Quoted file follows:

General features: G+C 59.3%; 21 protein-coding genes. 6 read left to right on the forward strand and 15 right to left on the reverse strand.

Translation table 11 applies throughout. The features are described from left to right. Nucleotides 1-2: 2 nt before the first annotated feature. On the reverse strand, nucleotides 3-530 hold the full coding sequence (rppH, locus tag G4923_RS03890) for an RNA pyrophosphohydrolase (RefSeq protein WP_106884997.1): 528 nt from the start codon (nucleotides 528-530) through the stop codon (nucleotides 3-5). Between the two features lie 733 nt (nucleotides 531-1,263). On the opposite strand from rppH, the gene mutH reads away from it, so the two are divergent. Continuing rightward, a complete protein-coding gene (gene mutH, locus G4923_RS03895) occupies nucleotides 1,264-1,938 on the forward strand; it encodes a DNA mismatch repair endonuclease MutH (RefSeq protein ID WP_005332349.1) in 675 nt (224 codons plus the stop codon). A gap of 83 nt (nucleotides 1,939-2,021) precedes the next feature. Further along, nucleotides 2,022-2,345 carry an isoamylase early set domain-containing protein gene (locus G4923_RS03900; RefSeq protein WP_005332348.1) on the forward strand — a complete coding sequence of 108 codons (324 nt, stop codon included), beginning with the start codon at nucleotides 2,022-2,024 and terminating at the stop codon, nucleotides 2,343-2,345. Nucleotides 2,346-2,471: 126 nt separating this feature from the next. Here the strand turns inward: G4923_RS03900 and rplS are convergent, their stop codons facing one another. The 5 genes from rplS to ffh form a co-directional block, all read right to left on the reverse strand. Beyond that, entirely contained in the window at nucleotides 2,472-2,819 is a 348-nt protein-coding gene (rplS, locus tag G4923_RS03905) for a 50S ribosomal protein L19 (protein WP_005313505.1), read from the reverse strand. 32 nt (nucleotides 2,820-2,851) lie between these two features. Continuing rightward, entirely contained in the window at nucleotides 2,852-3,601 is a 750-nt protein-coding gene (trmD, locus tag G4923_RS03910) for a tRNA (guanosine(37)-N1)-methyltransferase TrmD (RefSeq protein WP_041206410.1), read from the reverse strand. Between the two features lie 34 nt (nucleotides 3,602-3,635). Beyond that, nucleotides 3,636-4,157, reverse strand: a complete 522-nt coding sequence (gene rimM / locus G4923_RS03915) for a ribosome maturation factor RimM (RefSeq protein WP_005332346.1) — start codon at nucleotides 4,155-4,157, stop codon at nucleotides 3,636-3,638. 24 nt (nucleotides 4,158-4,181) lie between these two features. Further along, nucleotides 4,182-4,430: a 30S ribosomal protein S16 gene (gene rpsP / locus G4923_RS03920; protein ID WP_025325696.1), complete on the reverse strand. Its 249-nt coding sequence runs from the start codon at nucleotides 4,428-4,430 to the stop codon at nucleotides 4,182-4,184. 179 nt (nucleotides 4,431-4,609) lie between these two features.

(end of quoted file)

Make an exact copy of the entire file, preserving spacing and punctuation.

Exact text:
General features: G+C 59.3%; 21 protein-coding genes. 6 read left to right on the forward strand and 15 right to left on the reverse strand.

Translation table 11 applies throughout. The features are described from left to right. Nucleotides 1-2: 2 nt before the first annotated feature. On the reverse strand, nucleotides 3-530 hold the full coding sequence (rppH, locus tag G4923_RS03890) for an RNA pyrophosphohydrolase (RefSeq protein WP_106884997.1): 528 nt from the start codon (nucleotides 528-530) through the stop codon (nucleotides 3-5). Between the two features lie 733 nt (nucleotides 531-1,263). On the opposite strand from rppH, the gene mutH reads away from it, so the two are divergent. Continuing rightward, a complete protein-coding gene (gene mutH, locus G4923_RS03895) occupies nucleotides 1,264-1,938 on the forward strand; it encodes a DNA mismatch repair endonuclease MutH (RefSeq protein ID WP_005332349.1) in 675 nt (224 codons plus the stop codon). A gap of 83 nt (nucleotides 1,939-2,021) precedes the next feature. Further along, nucleotides 2,022-2,345 carry an isoamylase early set domain-containing protein gene (locus G4923_RS03900; RefSeq protein WP_005332348.1) on the forward strand — a complete coding sequence of 108 codons (324 nt, stop codon included), beginning with the start codon at nucleotides 2,022-2,024 and terminating at the stop codon, nucleotides 2,343-2,345. Nucleotides 2,346-2,471: 126 nt separating this feature from the next. Here the strand turns inward: G4923_RS03900 and rplS are convergent, their stop codons facing one another. The 5 genes from rplS to ffh form a co-directional block, all read right to left on the reverse strand. Beyond that, entirely contained in the window at nucleotides 2,472-2,819 is a 348-nt protein-coding gene (rplS, locus tag G4923_RS03905) for a 50S ribosomal protein L19 (protein WP_005313505.1), read from the reverse strand. 32 nt (nucleotides 2,820-2,851) lie between these two features. Continuing rightward, entirely contained in the window at nucleotides 2,852-3,601 is a 750-nt protein-coding gene (trmD, locus tag G4923_RS03910) for a tRNA (guanosine(37)-N1)-methyltransferase TrmD (RefSeq protein WP_041206410.1), read from the reverse strand. Between the two features lie 34 nt (nucleotides 3,602-3,635). Beyond that, nucleotides 3,636-4,157, reverse strand: a complete 522-nt coding sequence (gene rimM / locus G4923_RS03915) for a ribosome maturation factor RimM (RefSeq protein WP_005332346.1) — start codon at nucleotides 4,155-4,157, stop codon at nucleotides 3,636-3,638. 24 nt (nucleotides 4,158-4,181) lie between these two features. Further along, nucleotides 4,182-4,430: a 30S ribosomal protein S16 gene (gene rpsP / locus G4923_RS03920; protein ID WP_025325696.1), complete on the reverse strand. Its 249-nt coding sequence runs from the start codon at nucleotides 4,428-4,430 to the stop codon at nucleotides 4,182-4,184. 179 nt (nucleotides 4,431-4,609) lie between these two features.